About a half hour into “The Hobbit: An Unexpected Journey”—or at least, I think a half hour, since the film’s running time moves like a snail navigating through molasses—the titular hobbit Bilbo Baggins (Martin Freeman) runs away from his peaceful shire yelling at the top of his lungs, “I am going on an adventure!”
The only problem here is that Bilbo seems to leave the rest of us behind.
What “The Hobbit” represents is most certainly not an adventure. It is rather a sluggish trek, a grueling experience, an exhausting ordeal that never seems to end and feels completely satisfied leaving its audience with essentially nothing in terms of story.
Makes sense this comes from director Peter Jackson, who once again helms the rights to Middle Earth and travels back to the familiar territory seen in his “Lord of the Rings” trilogy. While these are films that I didn’t necessarily dislike but am hardly a fan of, I never remember any of Jackson’s previous three movies being as simultaneously overstuffed and empty, an arduous combo that makes “The Hobbit” feel like it is being delivered straight from obligatory franchise hell.
More similar to Jackson’s last film, his unbelievably awful adaptation of the wonderful source material for “The Lovely Bones,” “The Hobbit” is a terrible crack at storytelling showered in ambitious visuals that never quite work with their given material. ‘Bones’ very much seemed to imply that when you’re a young girl raped and murdered at age 14, the rest of your days will be spent in an over-stylized CGI playground version of heaven.
“The Hobbit” equally sacrifices the basis of its story in order to show whatever new toys Jackson has tucked away within his mammoth-sized, misdirected ambition (him and James Cameron just need to bust out the rulers already and finish this dick-measuring contest once and for all, because we all lose because of it). One of these toys specifically is the decision to shoot “The Hobbit” in 48 frames-per-second and to display this version on approximately 200 screens in the country. Thank goodness this isn’t happening everywhere, because it’s safe to say this experiment has failed. If I ever see another movie projected this way again, it will be too soon.
To summarize the unnatural ugliness of 48fps is recollecting one of the biggest headaches I have had in theaters this year. Yes, it makes images crisper and clearer, but this is often only the case when both the camera and the images are static. Still shots of landscapes look lovely; everything else made me want to scoop my eyes out with a melon baller.
Whenever the camera or characters move, the result is a hideous blend of abnormal fluid motion and sped-up visuals. Much of the film looks like an overly adjusted, cranked-to-the-max HDTV on display at department stores showcasing the latest video game, looking like a soap opera starring people in silly costumes and being played in fast forward. Every action scene feels like it is missing the “Benny Hill” theme playing over the soundtrack.
It is a technique that I could never get used to, and scarily demonstrates a future in filmmaking aesthetics that I pray comes to a screeching halt here. About an hour in, I witnessed two people tear the 3D glasses off their face and storm out the theater. I wish I could have joined them. A colleague of mine left mid-movie to vomit. Trust me, I was almost at that point as well.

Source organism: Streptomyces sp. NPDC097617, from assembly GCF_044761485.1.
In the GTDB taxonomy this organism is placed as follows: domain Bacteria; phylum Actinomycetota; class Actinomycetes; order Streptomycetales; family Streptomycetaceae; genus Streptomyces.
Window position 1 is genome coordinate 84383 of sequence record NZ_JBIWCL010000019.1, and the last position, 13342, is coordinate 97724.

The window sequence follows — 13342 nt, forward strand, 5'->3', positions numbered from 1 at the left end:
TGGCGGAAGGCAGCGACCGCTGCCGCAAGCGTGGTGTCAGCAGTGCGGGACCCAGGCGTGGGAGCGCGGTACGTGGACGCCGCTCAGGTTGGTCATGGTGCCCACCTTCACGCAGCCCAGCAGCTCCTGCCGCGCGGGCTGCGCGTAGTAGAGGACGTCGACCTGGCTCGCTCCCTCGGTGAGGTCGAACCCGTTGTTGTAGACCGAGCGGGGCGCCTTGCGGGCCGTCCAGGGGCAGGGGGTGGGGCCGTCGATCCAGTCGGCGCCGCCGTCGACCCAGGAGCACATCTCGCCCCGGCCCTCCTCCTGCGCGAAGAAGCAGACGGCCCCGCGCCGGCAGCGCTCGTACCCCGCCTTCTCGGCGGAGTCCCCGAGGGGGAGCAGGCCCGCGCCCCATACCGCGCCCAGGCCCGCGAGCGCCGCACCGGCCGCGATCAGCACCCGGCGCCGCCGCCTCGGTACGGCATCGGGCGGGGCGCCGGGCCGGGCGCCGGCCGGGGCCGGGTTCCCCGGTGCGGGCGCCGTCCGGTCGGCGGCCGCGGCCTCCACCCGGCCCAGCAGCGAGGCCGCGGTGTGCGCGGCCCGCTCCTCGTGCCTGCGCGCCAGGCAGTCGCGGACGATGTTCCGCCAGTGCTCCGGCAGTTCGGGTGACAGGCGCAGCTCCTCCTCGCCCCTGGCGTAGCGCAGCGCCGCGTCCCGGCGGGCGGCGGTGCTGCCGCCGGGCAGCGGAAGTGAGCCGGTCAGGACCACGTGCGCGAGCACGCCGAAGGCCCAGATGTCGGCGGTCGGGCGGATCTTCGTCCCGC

As I mentioned, this “revolution” is mercifully only in select theaters, so the majority of audiences will be able to spare themselves the eye-watering misery of 48fps, but this is a movie not even worth seeking out in normal presentation. How could a story where the images move so fast, move so slow in its narrative that the story virtually just sits there? And for just short of three hours, nonetheless.
Padded out to ridiculous lengths, “An Unexpected Journey” is only the first film in yet another trilogy planned, this time for a book that runs about 320 pages. In order to make this work, Jackson fills the story with unnecessary additions—with constant winking nudges at the past films, even though this is intended to be a prequel.
The wizard Gandalf (Ian McKellen) returns in a role where his powers are only selective to when the plot requires them. In one scene, he, Bilbo, and a gathering of dwarves run for their lives from a small army of Orcs (you know, those ugly things), yet in another scene Gandalf rescues the entire crew from goblins by simply slamming his staff into the ground. The source of his amazing powers seems to be that of screenwriting convenience.
The only plus I would grant the movie is seeing the origin tale of Bilbo and the schizophrenic creature Gollum brought to life, giving the movie its few moments of interesting vitality. Unfortunately this happens about two hours in, and then is followed by the film concluding essentially where the action of any other movie would begin picking up momentum. And at this, Bilbo looks to the distance and delivers the ironically appropriate final line, “I believe the worst is behind us.”
God, I hope so.
Greg Vellante is a film critic for The Eagle Tribune.